Twitter Ditches DataSift to Bring Data Reselling In-House

Twitter has ended its partnership with social analytics firm DataSift and will turn off the company’s access to its user data “firehose” in August.

The social network uses companies such as DataSift and NTT Data to channel data to other companies looking to build services, carry out analysis, or target advertising to Twitter users.

However, Twitter is effectively shifting its data reselling business in-house by dealing exclusively with Gnip, a social data provider that Twitter acquired last year.

Zach Hofer-Shall, head of Twitter ecosystem, said in a Gnip blog post that the move will create direct relationships with the companies using Twitter’s data, rather than working at arm’s length through resellers.

“The next step in working directly with data customers is to transition everyone receiving raw data for commercial use from other data resellers to a direct relationship with Twitter,” he said.

Hofer-Shall explained that Gnip already has the majority of Twitter’s data reseller business, followed by DataSift and NTT Data, and that it made sense to carry out the transition.

Twitter will push for companies to consume the social data using its commercial application programming interfaces (APIs) provided through Gnip’s product suite and the social network’s public API.

The move met with a mixed reaction from DataSift chief executive Nick Halstead.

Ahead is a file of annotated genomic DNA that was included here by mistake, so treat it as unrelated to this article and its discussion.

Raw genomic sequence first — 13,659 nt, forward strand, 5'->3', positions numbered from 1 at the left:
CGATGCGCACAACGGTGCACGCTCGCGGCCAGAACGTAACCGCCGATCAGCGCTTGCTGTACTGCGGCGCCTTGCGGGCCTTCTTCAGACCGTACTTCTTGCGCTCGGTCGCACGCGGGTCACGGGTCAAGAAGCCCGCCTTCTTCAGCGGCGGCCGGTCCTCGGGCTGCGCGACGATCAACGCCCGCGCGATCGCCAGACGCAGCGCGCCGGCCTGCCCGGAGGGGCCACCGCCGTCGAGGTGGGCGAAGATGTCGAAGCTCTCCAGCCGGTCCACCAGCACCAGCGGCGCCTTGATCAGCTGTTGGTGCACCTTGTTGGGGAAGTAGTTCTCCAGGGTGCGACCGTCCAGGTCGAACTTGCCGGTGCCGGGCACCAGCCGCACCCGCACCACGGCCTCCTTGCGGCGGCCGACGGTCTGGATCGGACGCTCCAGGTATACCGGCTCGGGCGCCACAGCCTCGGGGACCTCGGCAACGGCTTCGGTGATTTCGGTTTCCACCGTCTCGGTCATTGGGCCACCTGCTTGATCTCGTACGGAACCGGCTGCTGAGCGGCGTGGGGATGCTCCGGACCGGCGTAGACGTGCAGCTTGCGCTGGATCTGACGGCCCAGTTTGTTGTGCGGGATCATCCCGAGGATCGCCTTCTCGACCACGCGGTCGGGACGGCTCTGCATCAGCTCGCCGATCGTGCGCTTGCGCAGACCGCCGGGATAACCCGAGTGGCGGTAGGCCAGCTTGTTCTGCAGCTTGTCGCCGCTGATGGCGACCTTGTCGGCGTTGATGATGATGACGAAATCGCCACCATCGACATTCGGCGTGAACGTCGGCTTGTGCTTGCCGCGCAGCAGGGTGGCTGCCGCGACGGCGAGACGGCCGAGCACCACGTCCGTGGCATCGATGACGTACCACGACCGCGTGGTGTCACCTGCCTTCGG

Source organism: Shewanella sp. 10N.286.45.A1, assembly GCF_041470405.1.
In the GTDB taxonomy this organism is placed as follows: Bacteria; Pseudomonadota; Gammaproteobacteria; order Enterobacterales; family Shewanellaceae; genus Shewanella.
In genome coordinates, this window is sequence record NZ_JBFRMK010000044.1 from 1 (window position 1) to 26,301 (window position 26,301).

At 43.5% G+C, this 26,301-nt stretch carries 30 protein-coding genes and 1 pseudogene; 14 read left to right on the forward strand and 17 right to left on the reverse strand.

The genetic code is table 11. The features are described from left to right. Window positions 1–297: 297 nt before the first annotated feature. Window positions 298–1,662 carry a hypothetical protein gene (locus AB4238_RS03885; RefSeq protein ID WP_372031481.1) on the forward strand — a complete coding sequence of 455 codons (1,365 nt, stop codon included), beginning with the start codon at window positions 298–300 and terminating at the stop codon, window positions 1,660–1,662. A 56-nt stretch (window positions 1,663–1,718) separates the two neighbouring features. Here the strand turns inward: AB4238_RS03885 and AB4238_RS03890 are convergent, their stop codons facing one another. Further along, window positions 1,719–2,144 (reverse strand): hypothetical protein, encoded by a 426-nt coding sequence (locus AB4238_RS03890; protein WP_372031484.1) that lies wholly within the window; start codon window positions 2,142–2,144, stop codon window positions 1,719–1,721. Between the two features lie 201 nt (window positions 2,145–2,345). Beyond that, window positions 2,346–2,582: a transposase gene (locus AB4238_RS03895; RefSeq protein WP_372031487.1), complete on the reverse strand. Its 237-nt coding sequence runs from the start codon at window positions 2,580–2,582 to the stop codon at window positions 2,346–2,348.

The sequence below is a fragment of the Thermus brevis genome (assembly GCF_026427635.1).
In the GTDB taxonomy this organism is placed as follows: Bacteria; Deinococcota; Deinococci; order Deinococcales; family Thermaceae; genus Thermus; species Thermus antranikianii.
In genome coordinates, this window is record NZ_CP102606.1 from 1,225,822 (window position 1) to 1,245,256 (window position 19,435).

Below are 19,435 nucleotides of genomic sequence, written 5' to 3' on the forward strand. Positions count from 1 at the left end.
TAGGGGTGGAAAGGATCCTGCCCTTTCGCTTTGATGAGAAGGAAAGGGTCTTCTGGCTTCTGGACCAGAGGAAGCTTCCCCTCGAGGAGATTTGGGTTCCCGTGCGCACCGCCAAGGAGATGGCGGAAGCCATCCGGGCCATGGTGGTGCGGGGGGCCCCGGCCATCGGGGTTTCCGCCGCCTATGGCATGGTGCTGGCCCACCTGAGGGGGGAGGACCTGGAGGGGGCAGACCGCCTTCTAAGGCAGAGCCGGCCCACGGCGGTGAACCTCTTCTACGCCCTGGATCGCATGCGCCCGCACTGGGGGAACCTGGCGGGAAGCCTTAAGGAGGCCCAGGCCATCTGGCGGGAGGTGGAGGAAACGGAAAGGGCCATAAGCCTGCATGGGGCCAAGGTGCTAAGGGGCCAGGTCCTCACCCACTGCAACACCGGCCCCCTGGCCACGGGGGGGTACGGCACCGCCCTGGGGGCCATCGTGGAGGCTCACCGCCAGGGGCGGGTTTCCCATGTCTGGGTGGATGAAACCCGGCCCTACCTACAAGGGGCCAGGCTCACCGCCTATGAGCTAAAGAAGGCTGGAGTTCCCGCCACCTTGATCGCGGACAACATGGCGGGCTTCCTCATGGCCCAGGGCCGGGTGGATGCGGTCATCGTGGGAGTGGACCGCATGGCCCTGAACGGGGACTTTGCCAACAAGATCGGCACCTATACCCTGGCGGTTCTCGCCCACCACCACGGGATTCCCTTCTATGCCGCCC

“Thank you for all the words of support, but in case it hasn’t come across clearly enough, we’re fine. Our business model has never relied on access to Twitter data,” he said in a blog post.

Halstead explained that DataSift works with 20 other social and news networks to source aggregate data for customers.

But Halstead emphasized that Twitter’s move away from DataSift is not good for the data reselling ecosystem, which he claims will be seriously damaged and affect 80 percent of DataSift’s customers.

“Twitter also demonstrated that it doesn’t understand the basic rules of this market: social networks make money from engagement and advertising,” he said.

“Revenue from data should be a secondary concern to distribution and it should occur only in a privacy-safe way. Better understanding of their audiences means more engagement and more ad spend from brands. More noise = less ad spend.”

The move may not be ideal for DataSift, but Halstead pointed out that a recent partnership with Facebook and its Pylon technology to give companies access to user data without compromising privacy keeps DataSift in a strong position.

Author’s view: Halstead told V3 about DataSift’s strong forecasted growth, but Twitter’s decision to close off its data firehose could disrupt the firm in the short-term. However, DataSift is likely to concentrate on strengthening its partnership with Facebook.

The move would seem to make sense for Twitter, as it helps to consolidate the site’s business model in one place. But ditching DataSift could see Twitter losing some of the expertise brought by separate reseller companies. We will have to wait and see how this affects Twitter’s next round of financial results.

This article was originally published on V3.

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